My mother proceeded with a court case against me. Everyone who knew my family or the case was shocked at how a mother could treat her own child the way she was treating me. I was the only one who understood that I was being treated that way because I questioned certain information that were not adding up regarding my father’s killing, and my mother’s role and lack of care.
I represented myself very well in the case and as my mother saw the case was collapsing since it was all fake, her sister (my aunt) pleaded with me that my mother would withdraw the case and that I should not in turn press charges against her since she is still my mother.
In the end I accepted to forgive her for all the suffering I underwent in detention and representing myself in the fake case; a ruling was issued by the presiding Judge setting me free in 2015 but since then I had no contacts with my mother and step sister until late 2017 when I was in Nairobi in exile already. There are certain stories here but I would like to keep them out of public also.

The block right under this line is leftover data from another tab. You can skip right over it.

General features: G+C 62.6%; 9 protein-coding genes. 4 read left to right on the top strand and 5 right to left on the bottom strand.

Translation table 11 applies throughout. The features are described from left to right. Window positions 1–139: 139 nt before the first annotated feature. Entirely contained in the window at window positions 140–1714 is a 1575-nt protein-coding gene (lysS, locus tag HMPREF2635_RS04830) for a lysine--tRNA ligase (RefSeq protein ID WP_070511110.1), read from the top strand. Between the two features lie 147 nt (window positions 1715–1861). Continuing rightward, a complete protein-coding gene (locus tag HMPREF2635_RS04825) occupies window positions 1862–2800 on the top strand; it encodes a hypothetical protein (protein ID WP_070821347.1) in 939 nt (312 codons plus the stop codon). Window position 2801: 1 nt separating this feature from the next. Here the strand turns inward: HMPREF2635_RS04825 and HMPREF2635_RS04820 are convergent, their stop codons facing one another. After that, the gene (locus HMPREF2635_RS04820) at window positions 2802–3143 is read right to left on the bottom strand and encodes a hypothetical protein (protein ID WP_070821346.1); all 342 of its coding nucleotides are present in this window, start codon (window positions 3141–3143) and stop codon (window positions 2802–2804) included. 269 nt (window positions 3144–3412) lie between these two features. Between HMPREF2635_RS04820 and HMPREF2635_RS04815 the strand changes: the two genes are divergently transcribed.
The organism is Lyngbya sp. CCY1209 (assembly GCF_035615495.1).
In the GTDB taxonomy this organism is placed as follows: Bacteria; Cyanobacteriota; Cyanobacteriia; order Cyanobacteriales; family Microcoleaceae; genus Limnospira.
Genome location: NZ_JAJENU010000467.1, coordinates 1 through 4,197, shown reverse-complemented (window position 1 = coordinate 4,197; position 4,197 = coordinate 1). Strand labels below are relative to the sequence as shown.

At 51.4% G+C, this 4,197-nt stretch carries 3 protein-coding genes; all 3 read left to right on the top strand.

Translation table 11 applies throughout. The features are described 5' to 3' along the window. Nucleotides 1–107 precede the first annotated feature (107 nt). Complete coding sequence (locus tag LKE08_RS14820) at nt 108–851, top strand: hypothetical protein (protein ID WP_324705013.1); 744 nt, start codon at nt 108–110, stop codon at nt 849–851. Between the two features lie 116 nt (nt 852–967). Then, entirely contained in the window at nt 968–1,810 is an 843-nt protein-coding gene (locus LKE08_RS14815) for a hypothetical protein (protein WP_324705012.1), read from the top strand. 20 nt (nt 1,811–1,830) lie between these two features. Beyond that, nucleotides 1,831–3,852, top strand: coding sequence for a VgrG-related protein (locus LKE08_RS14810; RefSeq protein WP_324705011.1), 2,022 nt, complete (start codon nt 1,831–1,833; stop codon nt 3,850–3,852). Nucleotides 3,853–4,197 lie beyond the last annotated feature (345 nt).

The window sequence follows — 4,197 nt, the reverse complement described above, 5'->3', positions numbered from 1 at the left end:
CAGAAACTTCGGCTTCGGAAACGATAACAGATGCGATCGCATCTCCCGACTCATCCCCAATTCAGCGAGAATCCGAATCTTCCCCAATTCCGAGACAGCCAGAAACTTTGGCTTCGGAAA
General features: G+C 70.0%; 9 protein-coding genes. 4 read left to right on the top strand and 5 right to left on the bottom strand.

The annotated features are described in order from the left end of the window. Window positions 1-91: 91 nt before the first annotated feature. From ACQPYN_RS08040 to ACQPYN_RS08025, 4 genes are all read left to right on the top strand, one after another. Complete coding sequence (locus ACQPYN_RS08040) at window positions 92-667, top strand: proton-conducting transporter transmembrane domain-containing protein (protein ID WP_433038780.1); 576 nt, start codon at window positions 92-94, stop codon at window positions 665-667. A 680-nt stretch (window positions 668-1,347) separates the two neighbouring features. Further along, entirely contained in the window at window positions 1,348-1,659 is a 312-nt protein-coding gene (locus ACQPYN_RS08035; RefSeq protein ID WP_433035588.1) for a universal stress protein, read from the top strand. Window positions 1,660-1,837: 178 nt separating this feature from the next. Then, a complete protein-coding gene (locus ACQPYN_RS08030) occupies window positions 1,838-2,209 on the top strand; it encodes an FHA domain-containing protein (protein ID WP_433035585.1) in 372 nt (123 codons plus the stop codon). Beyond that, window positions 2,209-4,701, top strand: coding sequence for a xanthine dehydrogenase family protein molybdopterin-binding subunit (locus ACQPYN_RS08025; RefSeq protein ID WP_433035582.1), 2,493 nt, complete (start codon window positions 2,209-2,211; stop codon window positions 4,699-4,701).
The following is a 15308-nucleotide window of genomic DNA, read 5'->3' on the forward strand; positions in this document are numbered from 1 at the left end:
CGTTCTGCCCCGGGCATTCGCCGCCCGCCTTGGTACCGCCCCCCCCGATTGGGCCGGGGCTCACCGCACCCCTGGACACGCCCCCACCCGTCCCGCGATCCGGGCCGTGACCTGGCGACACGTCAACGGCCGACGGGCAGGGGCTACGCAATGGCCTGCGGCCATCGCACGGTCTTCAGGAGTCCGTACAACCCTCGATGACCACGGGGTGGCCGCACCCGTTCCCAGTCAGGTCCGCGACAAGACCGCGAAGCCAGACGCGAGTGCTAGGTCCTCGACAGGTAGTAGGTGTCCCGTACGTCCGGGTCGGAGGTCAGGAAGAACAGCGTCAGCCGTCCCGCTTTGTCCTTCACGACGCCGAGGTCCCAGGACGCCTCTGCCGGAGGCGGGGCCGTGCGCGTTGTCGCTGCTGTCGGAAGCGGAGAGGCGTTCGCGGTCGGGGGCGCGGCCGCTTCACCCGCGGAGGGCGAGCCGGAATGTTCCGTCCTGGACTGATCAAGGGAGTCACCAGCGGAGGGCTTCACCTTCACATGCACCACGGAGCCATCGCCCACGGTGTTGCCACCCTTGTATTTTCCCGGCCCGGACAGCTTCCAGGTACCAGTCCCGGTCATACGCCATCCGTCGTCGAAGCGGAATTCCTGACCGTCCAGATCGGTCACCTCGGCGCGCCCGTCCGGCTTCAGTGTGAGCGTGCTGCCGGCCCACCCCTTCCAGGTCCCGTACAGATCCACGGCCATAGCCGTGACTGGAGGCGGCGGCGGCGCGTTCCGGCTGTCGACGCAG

Anyway, were all that my mother was doing were conspiracies or cover-up for war criminals who implicated or had a hand in the killing of my father?
As you have seen my father’s letter I quoted above, my mother’s name was Pauline that was also how I knew her when I was a kid. However, at some point, she changed her name to Paulina.
Also, I was born on 25th February 1991. I saw my original birth certificate with that date. And as is known by many who were present, I was born and named Roger after the late Cardinal RogerEtchegaray, the then President of Vatican’s Pontifical Councils for Justice and Peace who led a Vatican delegation to Juba in February 1992 (the time I was born) together with Mr. Julian Filochowski, the then director of the Catholic Fund for Overseas Development CAFOD. The delegation had meetings with my father who was the Chairman of Justice and Peace of the local Church then and several other Church leaders on Vatican’s intervention on the conflict situation and peace efforts.
However, despite having an original birth certificate, when I was sitting for my primary school leaving certificate, my mother took me to the hospital and forced me to have my date of birth changed through the Assessment of Age certificate and since then my official documents all changed to born on 1st January 1992. For me, those were all attempts aimed at blocking me from enforcing anything related to the rights of my father, then, or in the future.